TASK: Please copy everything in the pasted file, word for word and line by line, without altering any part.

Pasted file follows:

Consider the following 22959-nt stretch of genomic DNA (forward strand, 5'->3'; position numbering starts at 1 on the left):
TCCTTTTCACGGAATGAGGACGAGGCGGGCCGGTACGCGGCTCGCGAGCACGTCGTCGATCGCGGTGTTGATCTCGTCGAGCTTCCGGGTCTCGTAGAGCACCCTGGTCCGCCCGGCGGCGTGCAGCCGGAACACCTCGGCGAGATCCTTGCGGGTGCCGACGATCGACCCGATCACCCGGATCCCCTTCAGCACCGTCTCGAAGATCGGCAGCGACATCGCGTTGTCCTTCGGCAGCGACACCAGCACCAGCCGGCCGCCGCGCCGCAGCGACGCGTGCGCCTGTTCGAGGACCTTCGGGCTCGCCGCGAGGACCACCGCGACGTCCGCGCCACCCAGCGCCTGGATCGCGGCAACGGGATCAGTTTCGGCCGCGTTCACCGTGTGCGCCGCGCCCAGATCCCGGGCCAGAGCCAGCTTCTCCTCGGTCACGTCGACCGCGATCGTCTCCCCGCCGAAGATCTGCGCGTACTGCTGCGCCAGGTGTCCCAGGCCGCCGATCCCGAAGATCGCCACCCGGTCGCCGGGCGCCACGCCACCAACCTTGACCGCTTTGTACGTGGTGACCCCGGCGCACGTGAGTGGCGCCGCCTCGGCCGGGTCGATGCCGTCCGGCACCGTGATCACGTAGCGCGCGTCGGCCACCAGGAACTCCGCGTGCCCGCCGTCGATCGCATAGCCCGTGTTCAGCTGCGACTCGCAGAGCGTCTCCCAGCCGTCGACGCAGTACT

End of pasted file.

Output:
Consider the following 22959-nt stretch of genomic DNA (forward strand, 5'->3'; position numbering starts at 1 on the left):
TCCTTTTCACGGAATGAGGACGAGGCGGGCCGGTACGCGGCTCGCGAGCACGTCGTCGATCGCGGTGTTGATCTCGTCGAGCTTCCGGGTCTCGTAGAGCACCCTGGTCCGCCCGGCGGCGTGCAGCCGGAACACCTCGGCGAGATCCTTGCGGGTGCCGACGATCGACCCGATCACCCGGATCCCCTTCAGCACCGTCTCGAAGATCGGCAGCGACATCGCGTTGTCCTTCGGCAGCGACACCAGCACCAGCCGGCCGCCGCGCCGCAGCGACGCGTGCGCCTGTTCGAGGACCTTCGGGCTCGCCGCGAGGACCACCGCGACGTCCGCGCCACCCAGCGCCTGGATCGCGGCAACGGGATCAGTTTCGGCCGCGTTCACCGTGTGCGCCGCGCCCAGATCCCGGGCCAGAGCCAGCTTCTCCTCGGTCACGTCGACCGCGATCGTCTCCCCGCCGAAGATCTGCGCGTACTGCTGCGCCAGGTGTCCCAGGCCGCCGATCCCGAAGATCGCCACCCGGTCGCCGGGCGCCACGCCACCAACCTTGACCGCTTTGTACGTGGTGACCCCGGCGCACGTGAGTGGCGCCGCCTCGGCCGGGTCGATGCCGTCCGGCACCGTGATCACGTAGCGCGCGTCGGCCACCAGGAACTCCGCGTGCCCGCCGTCGATCGCATAGCCCGTGTTCAGCTGCGACTCGCAGAGCGTCTCCCAGCCGTCGACGCAGTACT